The first boot is always my least favorite time with a new phone. It’s not because I know I’ll have to spend a few hours – sometimes even days – setting up the phone and digging through settings, trying to remember how I had my last phone setup.
I actually enjoy that aspect (except for logging into all the different accounts I have, since I use LastPass and don’t actually know my passwords). It’s exciting. Who doesn’t love the honeymoon phase?
No, I’m talking about the first few dozen taps and even the first few minutes with a new soft keyboard – the time it takes to find and disable all haptic feedback.
Michael and I were talking about it on a Hangout last night. I don’t remember how or why we were talking about haptic feedback, but I said the magic words that made his jaw drop: “I hate haptic feedback, it’s always the first thing I disable.” I fly through the setup process with as few taps as possible, open Settings, open the Sound submenu, scroll to the bottom and uncheck the Haptic Feedback field. Every time. I can practically do it with my eyes closed.
First, about haptic feedback. It’s a tactile feedback system which uses different forces and vibrations to indicate a specific action. The best non-mobile examples that come to mind are the Xbox 360 and PS3 DualShock controllers. Various in-game actions trigger a sharp vibration in the controller. For instance, in a first-person shooter, the controller vibrates when you get shot.
In smartphones, of course, haptic feedback occurs when pressing the capacitive buttons and sometimes with other on-screen actions. For example, even with haptic feedback disabled, long-pressing on the home screen will trigger a subtle vibration.
Most people never give haptic feedback a second thought. It’s just something that happens when you press certain buttons. It’s a physical indicator that rattles your bones and lets you know you’ve pressed a button.
So why do I hate it? Why does it bother me so much that I literally despise turning on a new phone or flashing a new ROM? Why is disabling haptic feedback always the very first thing I do with a new phone?
Mainly, haptic feedback aims to solve a problem that no longer exists.
One of the most popular uses of haptic feedback in smartphones has been in use with soft keyboards. Each letter press triggers a short vibration, letting the user know they’ve pressed a key. Initially, it helped ease the transition to typing on alienating glass slabs, versus a physical keyboard with mechanical keys.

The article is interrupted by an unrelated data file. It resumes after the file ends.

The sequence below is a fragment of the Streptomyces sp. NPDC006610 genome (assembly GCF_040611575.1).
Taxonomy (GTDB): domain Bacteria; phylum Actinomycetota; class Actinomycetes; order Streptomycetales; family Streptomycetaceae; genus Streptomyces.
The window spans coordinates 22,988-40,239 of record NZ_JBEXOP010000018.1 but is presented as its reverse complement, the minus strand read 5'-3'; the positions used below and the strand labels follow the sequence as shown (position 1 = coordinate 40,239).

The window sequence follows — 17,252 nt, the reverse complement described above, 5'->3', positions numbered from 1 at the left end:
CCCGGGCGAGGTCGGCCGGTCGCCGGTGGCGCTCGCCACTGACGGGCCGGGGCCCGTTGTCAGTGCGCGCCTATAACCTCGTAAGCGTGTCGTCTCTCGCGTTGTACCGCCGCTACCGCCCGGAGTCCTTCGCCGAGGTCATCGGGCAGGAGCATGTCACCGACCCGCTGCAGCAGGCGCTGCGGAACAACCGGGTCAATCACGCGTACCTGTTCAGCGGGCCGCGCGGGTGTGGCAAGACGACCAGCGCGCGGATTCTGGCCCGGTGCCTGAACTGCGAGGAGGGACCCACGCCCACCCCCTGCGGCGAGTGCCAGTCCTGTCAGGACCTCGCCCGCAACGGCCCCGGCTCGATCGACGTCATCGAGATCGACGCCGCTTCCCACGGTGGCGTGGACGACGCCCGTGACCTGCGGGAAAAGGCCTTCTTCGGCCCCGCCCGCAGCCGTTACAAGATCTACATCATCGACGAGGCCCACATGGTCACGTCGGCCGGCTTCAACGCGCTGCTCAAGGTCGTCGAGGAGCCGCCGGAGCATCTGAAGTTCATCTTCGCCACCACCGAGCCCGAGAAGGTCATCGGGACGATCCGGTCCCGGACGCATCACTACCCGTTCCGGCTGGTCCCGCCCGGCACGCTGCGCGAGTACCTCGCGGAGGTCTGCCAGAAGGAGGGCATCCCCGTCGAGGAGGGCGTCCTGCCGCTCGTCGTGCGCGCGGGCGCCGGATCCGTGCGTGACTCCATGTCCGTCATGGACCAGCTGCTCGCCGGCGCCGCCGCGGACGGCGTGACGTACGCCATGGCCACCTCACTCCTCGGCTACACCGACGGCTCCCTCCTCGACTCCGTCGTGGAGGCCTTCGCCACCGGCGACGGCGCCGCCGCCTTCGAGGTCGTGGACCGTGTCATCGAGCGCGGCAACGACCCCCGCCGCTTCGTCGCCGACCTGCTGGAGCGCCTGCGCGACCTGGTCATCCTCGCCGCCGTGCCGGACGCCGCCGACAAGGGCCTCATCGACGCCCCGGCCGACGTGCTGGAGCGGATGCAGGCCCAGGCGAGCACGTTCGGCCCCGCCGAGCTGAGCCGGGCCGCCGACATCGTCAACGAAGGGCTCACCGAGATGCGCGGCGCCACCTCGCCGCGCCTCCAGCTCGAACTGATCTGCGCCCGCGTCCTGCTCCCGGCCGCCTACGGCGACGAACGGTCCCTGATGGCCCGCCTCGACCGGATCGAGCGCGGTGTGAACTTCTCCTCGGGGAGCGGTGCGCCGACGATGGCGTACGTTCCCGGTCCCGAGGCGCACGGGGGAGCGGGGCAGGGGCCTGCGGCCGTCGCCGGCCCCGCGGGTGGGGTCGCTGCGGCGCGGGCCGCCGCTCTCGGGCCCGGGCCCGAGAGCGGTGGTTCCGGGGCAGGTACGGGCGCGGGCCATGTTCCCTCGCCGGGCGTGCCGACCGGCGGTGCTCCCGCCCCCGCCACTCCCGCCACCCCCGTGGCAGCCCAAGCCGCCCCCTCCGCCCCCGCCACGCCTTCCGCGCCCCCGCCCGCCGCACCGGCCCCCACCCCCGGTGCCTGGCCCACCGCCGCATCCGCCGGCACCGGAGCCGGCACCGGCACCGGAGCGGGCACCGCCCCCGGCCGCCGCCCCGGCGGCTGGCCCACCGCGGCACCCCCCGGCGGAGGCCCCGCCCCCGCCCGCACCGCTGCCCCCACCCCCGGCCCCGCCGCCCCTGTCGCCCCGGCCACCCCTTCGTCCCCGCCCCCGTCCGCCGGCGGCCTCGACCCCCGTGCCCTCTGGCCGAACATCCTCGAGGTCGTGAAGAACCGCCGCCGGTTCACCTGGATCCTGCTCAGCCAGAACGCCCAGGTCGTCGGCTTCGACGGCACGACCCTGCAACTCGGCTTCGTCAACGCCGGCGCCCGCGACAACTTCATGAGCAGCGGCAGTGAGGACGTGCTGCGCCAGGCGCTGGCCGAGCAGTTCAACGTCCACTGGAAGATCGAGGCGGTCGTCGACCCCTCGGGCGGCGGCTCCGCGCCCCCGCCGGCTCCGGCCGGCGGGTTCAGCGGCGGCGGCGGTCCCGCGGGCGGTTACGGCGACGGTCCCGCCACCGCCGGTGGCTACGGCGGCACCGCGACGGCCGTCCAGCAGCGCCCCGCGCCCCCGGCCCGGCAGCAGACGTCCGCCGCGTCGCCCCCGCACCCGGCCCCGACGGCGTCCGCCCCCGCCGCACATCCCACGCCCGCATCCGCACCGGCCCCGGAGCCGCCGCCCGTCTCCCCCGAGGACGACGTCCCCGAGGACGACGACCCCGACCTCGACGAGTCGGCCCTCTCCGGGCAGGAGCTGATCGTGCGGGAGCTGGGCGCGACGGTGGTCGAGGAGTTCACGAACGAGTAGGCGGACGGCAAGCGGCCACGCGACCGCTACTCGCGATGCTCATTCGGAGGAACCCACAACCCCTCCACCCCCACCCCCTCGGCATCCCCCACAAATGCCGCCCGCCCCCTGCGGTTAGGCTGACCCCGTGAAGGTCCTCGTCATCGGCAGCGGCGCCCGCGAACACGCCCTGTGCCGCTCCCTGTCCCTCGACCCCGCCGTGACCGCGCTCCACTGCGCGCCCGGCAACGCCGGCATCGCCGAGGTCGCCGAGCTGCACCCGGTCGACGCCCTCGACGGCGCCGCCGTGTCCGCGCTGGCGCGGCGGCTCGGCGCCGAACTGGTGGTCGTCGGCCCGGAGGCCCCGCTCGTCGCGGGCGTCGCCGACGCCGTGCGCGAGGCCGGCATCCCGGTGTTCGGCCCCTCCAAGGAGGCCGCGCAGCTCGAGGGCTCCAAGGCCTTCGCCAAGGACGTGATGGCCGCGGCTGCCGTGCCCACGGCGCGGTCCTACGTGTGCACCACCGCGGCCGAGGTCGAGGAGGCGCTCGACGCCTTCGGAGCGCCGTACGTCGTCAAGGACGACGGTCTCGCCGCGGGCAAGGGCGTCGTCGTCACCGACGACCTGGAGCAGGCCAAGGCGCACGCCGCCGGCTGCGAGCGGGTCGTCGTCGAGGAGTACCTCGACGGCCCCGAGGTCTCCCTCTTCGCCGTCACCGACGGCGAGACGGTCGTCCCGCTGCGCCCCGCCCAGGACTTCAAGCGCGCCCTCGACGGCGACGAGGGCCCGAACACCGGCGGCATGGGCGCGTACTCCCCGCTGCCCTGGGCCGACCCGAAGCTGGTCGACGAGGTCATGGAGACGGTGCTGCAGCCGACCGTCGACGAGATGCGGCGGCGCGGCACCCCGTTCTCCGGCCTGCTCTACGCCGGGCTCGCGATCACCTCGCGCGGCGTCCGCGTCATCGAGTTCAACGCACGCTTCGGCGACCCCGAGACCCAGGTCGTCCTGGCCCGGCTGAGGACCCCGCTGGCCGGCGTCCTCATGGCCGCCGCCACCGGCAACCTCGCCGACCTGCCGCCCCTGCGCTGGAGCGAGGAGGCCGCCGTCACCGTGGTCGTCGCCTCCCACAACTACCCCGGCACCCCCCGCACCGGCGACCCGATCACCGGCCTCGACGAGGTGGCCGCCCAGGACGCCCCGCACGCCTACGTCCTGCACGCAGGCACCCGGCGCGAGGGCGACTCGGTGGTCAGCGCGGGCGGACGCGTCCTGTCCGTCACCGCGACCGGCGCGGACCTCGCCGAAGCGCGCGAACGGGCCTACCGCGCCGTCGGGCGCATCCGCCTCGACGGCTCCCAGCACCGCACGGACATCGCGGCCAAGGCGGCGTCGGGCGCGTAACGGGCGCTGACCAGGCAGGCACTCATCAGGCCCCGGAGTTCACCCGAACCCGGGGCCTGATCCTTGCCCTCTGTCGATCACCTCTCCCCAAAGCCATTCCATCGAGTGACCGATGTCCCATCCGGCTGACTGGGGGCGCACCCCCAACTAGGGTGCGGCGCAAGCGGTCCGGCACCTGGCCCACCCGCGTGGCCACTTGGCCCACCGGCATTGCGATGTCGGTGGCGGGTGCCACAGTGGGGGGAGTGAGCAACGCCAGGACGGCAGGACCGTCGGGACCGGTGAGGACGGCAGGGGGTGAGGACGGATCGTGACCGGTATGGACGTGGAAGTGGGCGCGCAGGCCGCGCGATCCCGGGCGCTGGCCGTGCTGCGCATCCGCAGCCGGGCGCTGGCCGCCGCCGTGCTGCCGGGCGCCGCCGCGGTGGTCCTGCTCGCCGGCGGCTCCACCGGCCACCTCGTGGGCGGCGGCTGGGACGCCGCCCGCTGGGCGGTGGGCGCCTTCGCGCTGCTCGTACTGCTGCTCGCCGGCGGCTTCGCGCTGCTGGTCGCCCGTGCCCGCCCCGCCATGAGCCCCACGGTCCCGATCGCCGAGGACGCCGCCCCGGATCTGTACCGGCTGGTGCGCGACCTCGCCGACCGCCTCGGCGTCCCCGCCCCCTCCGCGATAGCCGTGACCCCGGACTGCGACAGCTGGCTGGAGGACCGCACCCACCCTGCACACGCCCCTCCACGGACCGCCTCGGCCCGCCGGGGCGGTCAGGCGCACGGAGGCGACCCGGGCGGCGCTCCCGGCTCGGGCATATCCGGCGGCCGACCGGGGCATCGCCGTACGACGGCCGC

But after you’ve been dealing with every type of smartphone for four years, you begin to notice the subtleties in software, visual indicators that a tap was accepted – a tiny flash around an icon, for example. And haptic feedback becomes redundant when you begin seeing all these tiny cues.
In some ways, this can be paralleled with skeuomorphs and photo realism in software. Fanned pages in an e-reader app implies pages can be turned by dragging them towards the faux spine. But after you’ve read a book or two and used more than one e-reader app, you know this page turning gesture is commonplace.
Once you notice the visual cues, however, haptic feedback serves no real purpose. It doesn’t give you any additional information.
I realized this a few years ago, so I switched it off.
Haptic feedback is supposed to be subtle. It’s meant to offer confirmation in a minimal way. The moment it isn’t, it sort of defeats the purpose. Think of it like sitting in a room with a barking dog. If the dog has been barking all along, it’s not so bad. But when the dog stops barking for a moment and the room goes silent, you realize just how annoying it actually was the next time it happens.
For me, haptic feedback is exactly like that. I feel it and I cringe. Then I have a knee-jerk reaction and shut all haptic feedback off.
It’s like … nails on a chalkboard.
Tell me, readers. Do you disable haptic feedback? Or, like Michael, do you like it and leave it enabled all the time?